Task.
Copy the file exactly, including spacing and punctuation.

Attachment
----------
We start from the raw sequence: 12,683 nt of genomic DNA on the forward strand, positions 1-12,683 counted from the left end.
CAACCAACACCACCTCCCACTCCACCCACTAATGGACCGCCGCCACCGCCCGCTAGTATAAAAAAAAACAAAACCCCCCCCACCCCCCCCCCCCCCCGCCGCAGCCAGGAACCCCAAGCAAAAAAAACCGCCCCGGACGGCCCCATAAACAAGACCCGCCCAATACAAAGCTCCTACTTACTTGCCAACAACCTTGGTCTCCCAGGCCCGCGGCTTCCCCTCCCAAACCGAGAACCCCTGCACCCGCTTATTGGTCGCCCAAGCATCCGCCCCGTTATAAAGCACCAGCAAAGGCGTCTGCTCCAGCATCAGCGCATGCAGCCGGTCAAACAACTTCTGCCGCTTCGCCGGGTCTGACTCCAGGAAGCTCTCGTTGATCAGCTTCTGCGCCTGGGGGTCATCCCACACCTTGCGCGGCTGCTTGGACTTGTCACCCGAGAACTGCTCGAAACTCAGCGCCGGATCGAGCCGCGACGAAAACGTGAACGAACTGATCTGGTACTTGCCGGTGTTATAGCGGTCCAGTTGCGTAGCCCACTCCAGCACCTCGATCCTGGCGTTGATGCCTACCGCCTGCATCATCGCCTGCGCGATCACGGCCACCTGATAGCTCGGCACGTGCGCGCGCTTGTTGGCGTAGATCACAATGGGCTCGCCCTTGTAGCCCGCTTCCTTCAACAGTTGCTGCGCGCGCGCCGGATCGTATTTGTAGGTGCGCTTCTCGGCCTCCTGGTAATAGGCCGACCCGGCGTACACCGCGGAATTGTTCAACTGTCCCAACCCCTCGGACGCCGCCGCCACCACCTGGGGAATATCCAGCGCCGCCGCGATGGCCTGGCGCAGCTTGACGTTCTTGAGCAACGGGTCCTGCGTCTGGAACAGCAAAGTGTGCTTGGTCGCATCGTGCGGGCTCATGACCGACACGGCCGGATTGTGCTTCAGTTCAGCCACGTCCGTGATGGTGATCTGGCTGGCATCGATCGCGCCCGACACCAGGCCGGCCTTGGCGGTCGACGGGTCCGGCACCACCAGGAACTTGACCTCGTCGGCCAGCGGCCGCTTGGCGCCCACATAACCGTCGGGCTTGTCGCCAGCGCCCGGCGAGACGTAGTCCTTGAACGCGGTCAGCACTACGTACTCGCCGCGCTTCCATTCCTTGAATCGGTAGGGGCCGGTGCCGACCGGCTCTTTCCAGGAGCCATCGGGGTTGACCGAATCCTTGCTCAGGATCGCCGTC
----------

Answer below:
We start from the raw sequence: 12,683 nt of genomic DNA on the forward strand, positions 1-12,683 counted from the left end.
CAACCAACACCACCTCCCACTCCACCCACTAATGGACCGCCGCCACCGCCCGCTAGTATAAAAAAAAACAAAACCCCCCCCACCCCCCCCCCCCCCCGCCGCAGCCAGGAACCCCAAGCAAAAAAAACCGCCCCGGACGGCCCCATAAACAAGACCCGCCCAATACAAAGCTCCTACTTACTTGCCAACAACCTTGGTCTCCCAGGCCCGCGGCTTCCCCTCCCAAACCGAGAACCCCTGCACCCGCTTATTGGTCGCCCAAGCATCCGCCCCGTTATAAAGCACCAGCAAAGGCGTCTGCTCCAGCATCAGCGCATGCAGCCGGTCAAACAACTTCTGCCGCTTCGCCGGGTCTGACTCCAGGAAGCTCTCGTTGATCAGCTTCTGCGCCTGGGGGTCATCCCACACCTTGCGCGGCTGCTTGGACTTGTCACCCGAGAACTGCTCGAAACTCAGCGCCGGATCGAGCCGCGACGAAAACGTGAACGAACTGATCTGGTACTTGCCGGTGTTATAGCGGTCCAGTTGCGTAGCCCACTCCAGCACCTCGATCCTGGCGTTGATGCCTACCGCCTGCATCATCGCCTGCGCGATCACGGCCACCTGATAGCTCGGCACGTGCGCGCGCTTGTTGGCGTAGATCACAATGGGCTCGCCCTTGTAGCCCGCTTCCTTCAACAGTTGCTGCGCGCGCGCCGGATCGTATTTGTAGGTGCGCTTCTCGGCCTCCTGGTAATAGGCCGACCCGGCGTACACCGCGGAATTGTTCAACTGTCCCAACCCCTCGGACGCCGCCGCCACCACCTGGGGAATATCCAGCGCCGCCGCGATGGCCTGGCGCAGCTTGACGTTCTTGAGCAACGGGTCCTGCGTCTGGAACAGCAAAGTGTGCTTGGTCGCATCGTGCGGGCTCATGACCGACACGGCCGGATTGTGCTTCAGTTCAGCCACGTCCGTGATGGTGATCTGGCTGGCATCGATCGCGCCCGACACCAGGCCGGCCTTGGCGGTCGACGGGTCCGGCACCACCAGGAACTTGACCTCGTCGGCCAGCGGCCGCTTGGCGCCCACATAACCGTCGGGCTTGTCGCCAGCGCCCGGCGAGACGTAGTCCTTGAACGCGGTCAGCACTACGTACTCGCCGCGCTTCCATTCCTTGAATCGGTAGGGGCCGGTGCCGACCGGCTCTTTCCAGGAGCCATCGGGGTTGACCGAATCCTTGCTCAGGATCGCCGTC